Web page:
347th AG REPL BN Camp Atterbury, IN
Trinity 14 (September 13, 2009)
Luke 17:11-19 The Ten Lepers
“Lord Have Mercy”
Grace to you and peace from God our Father and the Lord Jesus Christ. Amen. Our text for this morning is from the Gospel lesson just read from Luke chapter 17, the words of the lepers, Jesus, Master, have mercy on us!
Today we are going to hear the lesson of patiently putting up with ingratitude just as Christ our dear Lord did and continues to do with us to this very day. Jesus will teach us that the reason we do the right thing is not so that we receive thanks, but because it is the right thing to do. And Jesus does this for you and I every day by forgiving our sins.
In our story, Jesus is traveling along, healing and doing good wherever He wills. As He passes through Samaria and Galilee, ten lepers spy Jesus from afar off and cry out to him, Jesus, Master, have mercy on us! This cry is what we cry out every Sunday in the Divine Service and in our prayers. Lord, have mercy. It is the cry of faith. These ten lepers trusted that Jesus could do something to help them out of their terrible disease, and so they cried out to Him, Lord, Master, have mercy.
Jesus sees them, He hears their cry for mercy, and so He says to them, Go, show yourselves to the priests. This is important, for in Jesus’ day, only the priest could declare one clean. The priest didn’t make a person clean, but He declare what was obvious to everyone what was true. If the priest said you were clean, you were clean. So they go to the priest.
After going to the priest, one of the ten puts the jigsaw puzzle together. We cried out to Jesus, He healed us and sent us to the priest to be declared clean. This Samaritan recognized the hand of God in the whole matter, and so returned to Jesus and gave thanks and glory to God for His mercy.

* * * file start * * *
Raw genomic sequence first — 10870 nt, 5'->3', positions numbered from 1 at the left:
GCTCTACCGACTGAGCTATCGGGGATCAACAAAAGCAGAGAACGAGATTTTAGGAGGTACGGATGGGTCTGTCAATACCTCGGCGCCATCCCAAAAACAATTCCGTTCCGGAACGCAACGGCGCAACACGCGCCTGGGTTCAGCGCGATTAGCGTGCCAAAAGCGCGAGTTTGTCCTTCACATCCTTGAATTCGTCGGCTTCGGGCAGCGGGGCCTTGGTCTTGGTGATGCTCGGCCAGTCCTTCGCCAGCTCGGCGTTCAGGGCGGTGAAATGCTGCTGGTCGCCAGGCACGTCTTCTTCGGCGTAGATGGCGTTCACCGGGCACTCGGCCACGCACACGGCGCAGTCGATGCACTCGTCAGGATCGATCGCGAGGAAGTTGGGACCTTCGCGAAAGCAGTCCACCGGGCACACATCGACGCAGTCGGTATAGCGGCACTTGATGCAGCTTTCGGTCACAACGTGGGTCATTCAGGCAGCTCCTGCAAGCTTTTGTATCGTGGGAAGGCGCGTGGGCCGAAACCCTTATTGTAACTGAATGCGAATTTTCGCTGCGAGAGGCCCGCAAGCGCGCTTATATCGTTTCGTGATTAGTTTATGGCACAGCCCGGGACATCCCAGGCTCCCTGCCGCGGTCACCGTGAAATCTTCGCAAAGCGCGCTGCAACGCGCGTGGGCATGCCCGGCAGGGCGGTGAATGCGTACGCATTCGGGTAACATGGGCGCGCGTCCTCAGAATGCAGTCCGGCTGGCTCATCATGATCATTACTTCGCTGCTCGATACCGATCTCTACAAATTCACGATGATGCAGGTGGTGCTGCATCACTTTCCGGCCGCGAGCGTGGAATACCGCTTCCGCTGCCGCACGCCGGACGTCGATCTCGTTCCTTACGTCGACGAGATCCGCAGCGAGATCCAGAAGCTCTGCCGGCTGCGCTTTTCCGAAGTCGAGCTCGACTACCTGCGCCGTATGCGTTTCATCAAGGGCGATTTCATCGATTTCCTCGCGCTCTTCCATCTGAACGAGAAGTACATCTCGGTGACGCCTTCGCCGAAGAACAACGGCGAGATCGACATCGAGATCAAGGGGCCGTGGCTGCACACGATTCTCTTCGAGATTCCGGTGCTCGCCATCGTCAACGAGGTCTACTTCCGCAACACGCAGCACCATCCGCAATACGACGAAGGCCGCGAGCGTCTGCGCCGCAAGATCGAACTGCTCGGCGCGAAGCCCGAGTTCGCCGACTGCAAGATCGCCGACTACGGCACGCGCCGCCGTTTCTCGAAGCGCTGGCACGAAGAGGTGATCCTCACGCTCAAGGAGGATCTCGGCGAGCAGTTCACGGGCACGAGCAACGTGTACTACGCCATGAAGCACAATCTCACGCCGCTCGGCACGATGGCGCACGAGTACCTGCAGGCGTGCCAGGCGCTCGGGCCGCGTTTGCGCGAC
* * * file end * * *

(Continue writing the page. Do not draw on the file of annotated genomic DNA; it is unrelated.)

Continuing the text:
We know this story. It would be very tempting to simply leave this story with the command: BE THANKFUL! Just like when the Lawyer asks, “What must I do to be saved?” You see there is a Law way to leave this story and a Gospel way to leave this story. The Law ending is pretty easy. Don’t be like the nine. Be like the one who returned and gave thanks. Be good.
Now is this a good command? You bet! Think of the Psalms: O give thanks to the Lord for he is good, for his mercy endures forever. Certainly each one of us can and should give thanks for all of the goodness which Christ our Lord pours out on us each and every day.
But this is not finally the point of the parable. For if you examine yourself according to the Law, you recognize your own utter lack of thankfulness. How many of you have ever thanked a teacher who taught you kindly and patiently? How many of you have thanked the platoon or First Sergeant who worked hard to qualify you? How about the XO, Commander, SGM, or Colonel who stopped to ask how your day is going? How about the PFC, or SPEC who cleaned up after you? Your boss? Your employees? Or what about your own parents and spouse? Have you thanked them for caring for you and loving you for years on end without so much as a word of thanks? I could add many more to this list, and I’m sure you could as well. There are lots of people all over the place who keep the world moving, and who patiently see that everything gets done that needs to get done. But as often as not when it comes to these things, you and I blithely ignore them. We have more important things to do than give thanks to God for their work.